How should we think in an age of Climate Change? How can we speak differently about its challenges?
On November 18, we will be hosting a day on how our stories from and about nature might help us navigate the current ecological and climate changes. In a creative and participative way, we will explore the roots of our relationship with the natural world and begin to express that relationship in ways that might help us to live in a time of radical ecological change.
The day is hosted by Paul Kingsnorth and John Cleary.
Paul is a writer and thinker based in Co Galway. His work focuses on the interaction of humans and nature and he has a particular interest in spiritual ecology. John has studied climate change in the context of food security and recently worked with affected communities in Vietnam.
Cost for the day is €15 (includes lunch and snacks)
To book a place, email us at: firstname.lastname@example.org or phone 087 2845443
COMPOSTING and SOIL CARE, Saturday – 7th October
With Istvan Marguly
Learn all about soil:
- How to create healthy soil
- How to build up soil fertility
- How to test your soil
- How to make bio-fertilisers etc.
- Learn how to have beautiful compost in just 18 days!
- Turn your kitchen waste into a rich resource
10am – 4pm. Cost for the day is €35.
For more information and to book your place, contact: email@example.com or phone 0872845443
Our next day on Nurturing Nature is on September 23rd from 10am to 4pm.
Writer Paul Kingsnorth and consultant ecologist Janice Fuller will facilitate the day. It will be a day of exploration of nature in our everyday lives. How can we reconnect with the wonders of the natural world in our own lives and communities? What can we do to communicate its importance to others?
It will be a nourishing day on many levels. We will be both indoor and outdoor.
The event is grant-aided. The cost is 20e for lunch and refreshments.
To book email us at firstname.lastname@example.org or phone 0909741689 before September 16th.
I do not often succumb to the urge to write! However an event yesterday is niggling me to do so. I attended the launch of the bird-hide in Portumna Forest Park on Saturday – a project conceived by Kieran Fallon of Coillte and Helen Carty of National Parks and Wildlife Service. The hide was built with the purpose of being able to view the White-tailed Sea Eagles on Church Island.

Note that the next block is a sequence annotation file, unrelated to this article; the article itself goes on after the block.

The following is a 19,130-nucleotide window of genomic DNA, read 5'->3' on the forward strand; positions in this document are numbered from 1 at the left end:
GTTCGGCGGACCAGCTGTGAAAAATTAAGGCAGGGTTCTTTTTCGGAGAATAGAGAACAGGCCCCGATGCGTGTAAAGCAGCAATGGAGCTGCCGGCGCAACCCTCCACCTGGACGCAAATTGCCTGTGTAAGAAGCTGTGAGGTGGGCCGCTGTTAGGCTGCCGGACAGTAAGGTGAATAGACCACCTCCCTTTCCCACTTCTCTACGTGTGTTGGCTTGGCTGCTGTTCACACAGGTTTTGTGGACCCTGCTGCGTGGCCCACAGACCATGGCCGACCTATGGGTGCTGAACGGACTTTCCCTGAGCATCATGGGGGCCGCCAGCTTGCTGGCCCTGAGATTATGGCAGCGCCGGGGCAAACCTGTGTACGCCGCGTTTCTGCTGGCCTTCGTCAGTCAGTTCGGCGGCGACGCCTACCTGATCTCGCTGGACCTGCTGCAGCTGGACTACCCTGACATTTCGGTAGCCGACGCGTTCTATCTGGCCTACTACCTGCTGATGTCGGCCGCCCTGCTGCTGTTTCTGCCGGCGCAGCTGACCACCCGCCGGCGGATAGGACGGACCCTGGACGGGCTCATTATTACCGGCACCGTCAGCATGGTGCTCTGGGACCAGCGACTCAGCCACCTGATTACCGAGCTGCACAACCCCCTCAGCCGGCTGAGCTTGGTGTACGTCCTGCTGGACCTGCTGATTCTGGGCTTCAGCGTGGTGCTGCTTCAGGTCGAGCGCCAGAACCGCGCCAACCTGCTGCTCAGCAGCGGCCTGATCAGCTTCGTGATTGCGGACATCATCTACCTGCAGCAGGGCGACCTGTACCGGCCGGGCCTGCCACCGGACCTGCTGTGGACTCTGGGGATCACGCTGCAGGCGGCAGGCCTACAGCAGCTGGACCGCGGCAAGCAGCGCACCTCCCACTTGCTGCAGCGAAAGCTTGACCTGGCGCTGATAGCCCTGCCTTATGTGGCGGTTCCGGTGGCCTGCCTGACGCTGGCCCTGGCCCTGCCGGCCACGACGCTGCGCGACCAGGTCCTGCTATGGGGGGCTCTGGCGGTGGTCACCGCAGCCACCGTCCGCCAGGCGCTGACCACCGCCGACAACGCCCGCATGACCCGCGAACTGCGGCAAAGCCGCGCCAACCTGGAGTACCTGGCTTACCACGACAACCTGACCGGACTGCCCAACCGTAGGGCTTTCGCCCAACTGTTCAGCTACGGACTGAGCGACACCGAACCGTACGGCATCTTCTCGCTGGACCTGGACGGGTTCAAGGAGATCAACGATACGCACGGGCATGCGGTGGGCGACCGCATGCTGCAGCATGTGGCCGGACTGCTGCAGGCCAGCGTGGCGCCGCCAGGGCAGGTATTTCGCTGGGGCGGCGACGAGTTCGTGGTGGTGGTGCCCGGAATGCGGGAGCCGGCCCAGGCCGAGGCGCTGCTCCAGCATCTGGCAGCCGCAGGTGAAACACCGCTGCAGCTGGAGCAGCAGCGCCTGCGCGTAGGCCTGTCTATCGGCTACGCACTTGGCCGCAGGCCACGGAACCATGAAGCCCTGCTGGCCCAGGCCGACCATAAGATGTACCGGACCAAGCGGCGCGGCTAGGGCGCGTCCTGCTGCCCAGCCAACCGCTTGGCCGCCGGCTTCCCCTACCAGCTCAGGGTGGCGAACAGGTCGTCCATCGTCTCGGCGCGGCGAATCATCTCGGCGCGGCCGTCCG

For me the launch was a special and moving occasion. The convenience of 4 telescopes allowed us to get close up to the now almost fully fledged chicks and it was a marvel. I also got a short view of some of Richard Foyle’s magnificent photos.
But there is another memory of the afternoon that is staying with me- maybe somewhat haunting me but in a very awesome way. This experience did not happen at the hide but on the walk to the hide. On the way I caught up with Anne Rabbitte and as we were chatting she told me that recently when she was out on the callows, one of the adult eagles landed close by. As she was describing the experience she conveyed a great sense of being overwhelmed, that she was trespassing and that she needed to get out of the place. I may be mistaken but I think this was not just a sense of fear but a sense of awe, a sense of the eagle’s strong presence and majesty, and of being overwhelmed with a deep sense of ‘place’.
I like to stay with that feeling and believe that it is not only size that evokes such an experience and that the insect, tree, worm, mouse and all nonhuman species evoke a similar sense of awesomeness, intimacy and place. I am reminded of one of John Feehan’s mantras – ‘size is no measure of complexity’. Indeed John also describes a similar experience which he had on encountering a herd of elephants in the night in Malawi some years ago. He writes ‘ How can anybody who experiences this presence be so presumptuous as to deny this creature its God-given place on the earth? How can anybody who has come face to face with the elephant butcher it frivolously – so that some of us may use its teeth to decorate ourselves or its feet as umbrella stands in fashionable hallways – or banish it from the home for which it is made, so that we can grow tobacco?’